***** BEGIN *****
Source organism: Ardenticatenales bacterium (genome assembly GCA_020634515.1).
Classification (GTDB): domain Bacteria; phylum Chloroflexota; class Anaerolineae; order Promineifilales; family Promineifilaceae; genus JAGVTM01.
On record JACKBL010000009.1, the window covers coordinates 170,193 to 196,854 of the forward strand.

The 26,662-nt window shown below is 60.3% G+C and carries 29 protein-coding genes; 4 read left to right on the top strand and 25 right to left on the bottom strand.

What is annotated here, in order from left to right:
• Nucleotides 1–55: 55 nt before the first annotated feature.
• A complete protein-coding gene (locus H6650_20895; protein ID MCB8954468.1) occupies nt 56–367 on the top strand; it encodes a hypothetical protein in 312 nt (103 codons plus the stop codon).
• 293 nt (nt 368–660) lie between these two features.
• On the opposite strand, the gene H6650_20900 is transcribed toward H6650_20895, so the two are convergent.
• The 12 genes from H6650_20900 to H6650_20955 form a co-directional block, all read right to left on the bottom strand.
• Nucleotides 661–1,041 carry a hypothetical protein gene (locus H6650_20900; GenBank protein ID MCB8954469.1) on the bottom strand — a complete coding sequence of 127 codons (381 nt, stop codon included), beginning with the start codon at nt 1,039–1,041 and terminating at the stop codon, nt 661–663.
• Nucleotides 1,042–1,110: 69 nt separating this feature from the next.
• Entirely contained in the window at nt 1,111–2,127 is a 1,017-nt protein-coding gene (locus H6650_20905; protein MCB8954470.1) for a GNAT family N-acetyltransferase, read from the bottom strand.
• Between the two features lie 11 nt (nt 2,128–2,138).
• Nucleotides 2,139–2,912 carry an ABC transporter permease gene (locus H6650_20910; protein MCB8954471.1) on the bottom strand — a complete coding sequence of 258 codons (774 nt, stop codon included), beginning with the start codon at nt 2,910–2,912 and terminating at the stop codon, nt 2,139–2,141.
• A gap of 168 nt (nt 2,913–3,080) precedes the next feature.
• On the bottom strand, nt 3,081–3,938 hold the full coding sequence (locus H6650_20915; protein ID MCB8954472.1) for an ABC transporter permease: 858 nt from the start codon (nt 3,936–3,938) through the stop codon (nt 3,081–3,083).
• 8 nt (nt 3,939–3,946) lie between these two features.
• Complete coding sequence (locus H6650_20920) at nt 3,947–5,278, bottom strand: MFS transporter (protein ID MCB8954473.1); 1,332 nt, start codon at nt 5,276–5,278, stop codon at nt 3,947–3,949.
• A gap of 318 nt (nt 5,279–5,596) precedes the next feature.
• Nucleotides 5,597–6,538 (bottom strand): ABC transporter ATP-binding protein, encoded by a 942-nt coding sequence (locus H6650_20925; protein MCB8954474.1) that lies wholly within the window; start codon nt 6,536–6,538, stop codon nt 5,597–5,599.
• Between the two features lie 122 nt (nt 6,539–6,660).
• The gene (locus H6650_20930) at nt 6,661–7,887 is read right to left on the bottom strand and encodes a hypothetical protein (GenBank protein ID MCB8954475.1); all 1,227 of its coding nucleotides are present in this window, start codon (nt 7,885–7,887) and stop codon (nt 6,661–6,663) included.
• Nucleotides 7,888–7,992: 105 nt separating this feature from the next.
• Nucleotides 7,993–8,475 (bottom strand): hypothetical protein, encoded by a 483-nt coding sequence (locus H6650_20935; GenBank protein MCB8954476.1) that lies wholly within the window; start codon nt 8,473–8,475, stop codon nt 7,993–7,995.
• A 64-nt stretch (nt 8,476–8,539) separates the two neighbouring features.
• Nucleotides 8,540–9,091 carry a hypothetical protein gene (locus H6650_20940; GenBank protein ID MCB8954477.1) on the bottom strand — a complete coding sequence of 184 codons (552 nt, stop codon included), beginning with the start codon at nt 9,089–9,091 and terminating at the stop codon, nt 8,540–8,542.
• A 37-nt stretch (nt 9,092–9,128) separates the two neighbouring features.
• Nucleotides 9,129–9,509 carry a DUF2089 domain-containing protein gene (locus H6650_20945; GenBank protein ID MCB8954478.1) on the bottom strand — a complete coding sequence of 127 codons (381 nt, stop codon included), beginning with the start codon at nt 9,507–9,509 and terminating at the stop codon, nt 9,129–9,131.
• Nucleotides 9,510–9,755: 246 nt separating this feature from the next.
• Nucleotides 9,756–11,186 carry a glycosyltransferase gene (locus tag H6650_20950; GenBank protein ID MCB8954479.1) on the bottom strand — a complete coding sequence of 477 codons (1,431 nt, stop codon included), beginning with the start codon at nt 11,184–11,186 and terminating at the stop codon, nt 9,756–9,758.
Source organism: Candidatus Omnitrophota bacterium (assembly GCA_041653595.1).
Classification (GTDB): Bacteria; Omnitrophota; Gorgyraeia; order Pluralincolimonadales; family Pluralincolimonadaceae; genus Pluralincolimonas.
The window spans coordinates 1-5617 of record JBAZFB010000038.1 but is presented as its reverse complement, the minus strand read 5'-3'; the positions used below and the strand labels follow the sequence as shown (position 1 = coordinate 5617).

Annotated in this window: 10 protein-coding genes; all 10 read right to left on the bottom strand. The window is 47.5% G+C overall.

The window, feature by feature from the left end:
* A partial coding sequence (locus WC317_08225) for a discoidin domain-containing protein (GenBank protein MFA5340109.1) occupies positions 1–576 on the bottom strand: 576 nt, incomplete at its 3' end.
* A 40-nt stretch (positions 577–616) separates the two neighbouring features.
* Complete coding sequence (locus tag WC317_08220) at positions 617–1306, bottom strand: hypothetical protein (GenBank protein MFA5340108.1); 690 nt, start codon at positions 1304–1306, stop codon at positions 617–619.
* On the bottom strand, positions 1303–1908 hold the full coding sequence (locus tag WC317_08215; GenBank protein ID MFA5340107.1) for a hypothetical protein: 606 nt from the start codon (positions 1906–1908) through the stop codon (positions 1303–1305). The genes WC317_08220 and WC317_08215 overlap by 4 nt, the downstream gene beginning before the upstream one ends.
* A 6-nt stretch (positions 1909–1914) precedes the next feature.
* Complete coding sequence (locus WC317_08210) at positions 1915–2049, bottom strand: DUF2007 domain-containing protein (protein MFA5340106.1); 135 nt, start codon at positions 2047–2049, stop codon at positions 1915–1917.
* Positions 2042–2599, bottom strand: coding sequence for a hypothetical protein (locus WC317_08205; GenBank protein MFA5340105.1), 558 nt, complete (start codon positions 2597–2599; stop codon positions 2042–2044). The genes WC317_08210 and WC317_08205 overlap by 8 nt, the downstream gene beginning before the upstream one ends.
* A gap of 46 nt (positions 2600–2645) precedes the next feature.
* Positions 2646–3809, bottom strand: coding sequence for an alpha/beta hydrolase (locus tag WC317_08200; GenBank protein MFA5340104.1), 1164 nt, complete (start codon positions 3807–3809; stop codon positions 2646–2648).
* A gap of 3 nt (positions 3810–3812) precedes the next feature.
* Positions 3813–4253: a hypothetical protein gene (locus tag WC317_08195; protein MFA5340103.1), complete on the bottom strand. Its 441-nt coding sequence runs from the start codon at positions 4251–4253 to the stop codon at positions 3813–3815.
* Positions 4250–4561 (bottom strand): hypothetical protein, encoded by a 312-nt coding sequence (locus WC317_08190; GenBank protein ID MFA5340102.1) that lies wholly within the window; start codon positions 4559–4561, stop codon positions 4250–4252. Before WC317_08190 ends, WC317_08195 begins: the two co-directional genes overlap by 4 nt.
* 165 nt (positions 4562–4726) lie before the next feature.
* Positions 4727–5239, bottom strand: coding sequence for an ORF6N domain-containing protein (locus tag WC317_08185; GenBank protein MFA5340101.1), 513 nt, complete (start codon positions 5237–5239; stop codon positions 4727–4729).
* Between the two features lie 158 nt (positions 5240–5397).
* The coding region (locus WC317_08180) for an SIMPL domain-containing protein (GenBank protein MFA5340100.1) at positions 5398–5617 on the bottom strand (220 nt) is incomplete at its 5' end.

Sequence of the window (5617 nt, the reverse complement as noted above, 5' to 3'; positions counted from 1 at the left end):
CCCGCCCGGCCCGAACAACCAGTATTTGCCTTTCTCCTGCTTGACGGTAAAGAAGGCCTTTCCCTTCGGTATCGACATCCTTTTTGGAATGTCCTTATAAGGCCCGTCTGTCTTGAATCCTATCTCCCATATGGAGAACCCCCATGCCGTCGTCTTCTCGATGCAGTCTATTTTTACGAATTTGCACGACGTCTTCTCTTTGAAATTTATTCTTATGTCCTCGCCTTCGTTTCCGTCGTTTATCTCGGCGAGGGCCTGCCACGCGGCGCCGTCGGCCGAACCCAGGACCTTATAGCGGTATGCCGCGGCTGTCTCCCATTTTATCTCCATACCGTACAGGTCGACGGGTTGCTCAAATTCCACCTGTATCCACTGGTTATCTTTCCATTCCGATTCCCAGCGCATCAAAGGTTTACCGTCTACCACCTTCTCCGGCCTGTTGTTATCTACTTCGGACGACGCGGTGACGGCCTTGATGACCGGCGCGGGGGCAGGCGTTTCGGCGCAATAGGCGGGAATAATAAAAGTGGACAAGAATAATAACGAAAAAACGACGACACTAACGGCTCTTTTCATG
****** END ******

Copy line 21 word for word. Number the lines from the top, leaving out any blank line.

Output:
• Nucleotides 5,597–6,538 (bottom strand): ABC transporter ATP-binding protein, encoded by a 942-nt coding sequence (locus H6650_20925; protein MCB8954474.1) that lies wholly within the window; start codon nt 6,536–6,538, stop codon nt 5,597–5,599.